Edit: A Stir of Bones is book one -- read it first. (The book reviewed here is #2). Past the Size of Dreaming is the direct sequel (#3), and covers for the incomplete ending.
This is my second time reading this novel. Originally released in 1999, I had a yen to re-read it after picking up Hoffman's A Stir of Bones at the library. "Bones" was written after "Red Heart" but it is the story of Susan/Suki who is intro'd in "Red Heart".
But "Red Heart" is about Matt and Edmund and their strange little road trip to help Edmund figure out what he has forgotten and why Suki needs to be found as well.
Matt has the ability to speak to and understand inanimate objects such as a wall or a coat rack, even a counter at a doughnut shop. Edmund is a witch of sorts. A young man who was given the ability to do magic. Both are nomads of sorts for similar yet different reasons.
As Matt follows Edmund to his old hometown where they meet Nathan and House (the house that Nathan haunts) and then to his sister's home and then finally to find Suki, she learns as much about Edmund as she accepts about herself.
Hoffmann has a way of making magic seem realistic and mundane. That's her strength because she uses the 'magic' as an outlet for her cast to deal with the bad things that have happened in their lives. If there is a weakness in Hoffmann's work is that the 'bad things' are dealt with in a passive voice of sorts. The 'bad thing' has happened and been pushed away and even when it bubbles up, Hoffmann layers it in a few too many metaphors when a good dose of bluntness would help.
But that weakness aside, the reader gets the gist of what pushes these characters to lead the odd life they choose to lead. In that sense, that detachment helps because in many ways, her characters are detached from life as they move in a world of magical realism.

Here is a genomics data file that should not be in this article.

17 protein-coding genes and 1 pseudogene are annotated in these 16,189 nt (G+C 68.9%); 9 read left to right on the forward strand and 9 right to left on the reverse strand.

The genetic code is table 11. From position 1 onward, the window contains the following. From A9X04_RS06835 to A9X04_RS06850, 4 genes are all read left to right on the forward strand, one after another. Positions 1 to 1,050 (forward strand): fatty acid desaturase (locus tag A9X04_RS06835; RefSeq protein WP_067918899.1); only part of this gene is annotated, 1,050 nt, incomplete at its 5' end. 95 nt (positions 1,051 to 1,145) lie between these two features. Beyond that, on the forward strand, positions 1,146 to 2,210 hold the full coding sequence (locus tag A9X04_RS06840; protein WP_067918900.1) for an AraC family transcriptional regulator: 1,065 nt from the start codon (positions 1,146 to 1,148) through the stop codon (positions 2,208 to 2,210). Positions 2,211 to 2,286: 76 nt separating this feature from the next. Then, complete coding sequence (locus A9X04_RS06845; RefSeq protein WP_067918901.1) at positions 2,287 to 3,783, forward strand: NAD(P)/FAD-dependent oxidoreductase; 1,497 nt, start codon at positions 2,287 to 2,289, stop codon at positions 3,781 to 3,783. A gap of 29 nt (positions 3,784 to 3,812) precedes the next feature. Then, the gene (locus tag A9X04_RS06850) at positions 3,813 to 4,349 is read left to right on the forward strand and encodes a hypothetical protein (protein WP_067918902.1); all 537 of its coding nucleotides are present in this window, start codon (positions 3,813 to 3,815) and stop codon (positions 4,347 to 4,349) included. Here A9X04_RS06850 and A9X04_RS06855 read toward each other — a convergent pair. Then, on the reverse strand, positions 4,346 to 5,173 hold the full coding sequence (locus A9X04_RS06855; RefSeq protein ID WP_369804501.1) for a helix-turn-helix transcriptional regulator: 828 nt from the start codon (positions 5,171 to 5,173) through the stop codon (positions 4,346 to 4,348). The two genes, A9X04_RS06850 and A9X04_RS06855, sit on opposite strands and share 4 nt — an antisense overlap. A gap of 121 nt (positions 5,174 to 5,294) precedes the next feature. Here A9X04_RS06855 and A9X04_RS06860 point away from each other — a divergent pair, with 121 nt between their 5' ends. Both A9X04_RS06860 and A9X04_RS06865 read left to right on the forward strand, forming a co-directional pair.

For me, that's the enticement of her novels. Hoffmann gets me to a place where I understand Matt and Edmund and I accept them as they are instead of wanting them to be something else. Within their world, they make a certain kind of sense.
I don't think the book is for everyone. The pace is meandering and interactions can sometimes seem too precious and the metaphors a little too heavy handed for a reader who might like things more straightforward. But if a reader likes to meander, doesn't mind a little bit of preciousness, and doesn't mind metaphors, then this is a novel that is worth a read or two.
Matt (who is a woman, but since she's homeless she dresses and presents as a man) and Edmund have magic that most people can't see. Edmund calls his Spirit. Is that the Holy Spirit? Maybe. They don't say. Do other people think they're mentally ill? Matt's spent some time in hospitals. They're warm and serve meals, but since she can ask trash cans and dumpsters to give her their freshest food, finding food isn't a problem for her. Edmund's car takes care of him, in a very real way.
The magic in this book isn't like Gandalf's or even Harry Dresden's, it isn't *big.* But it is transformative of several lives. Maybe yours too?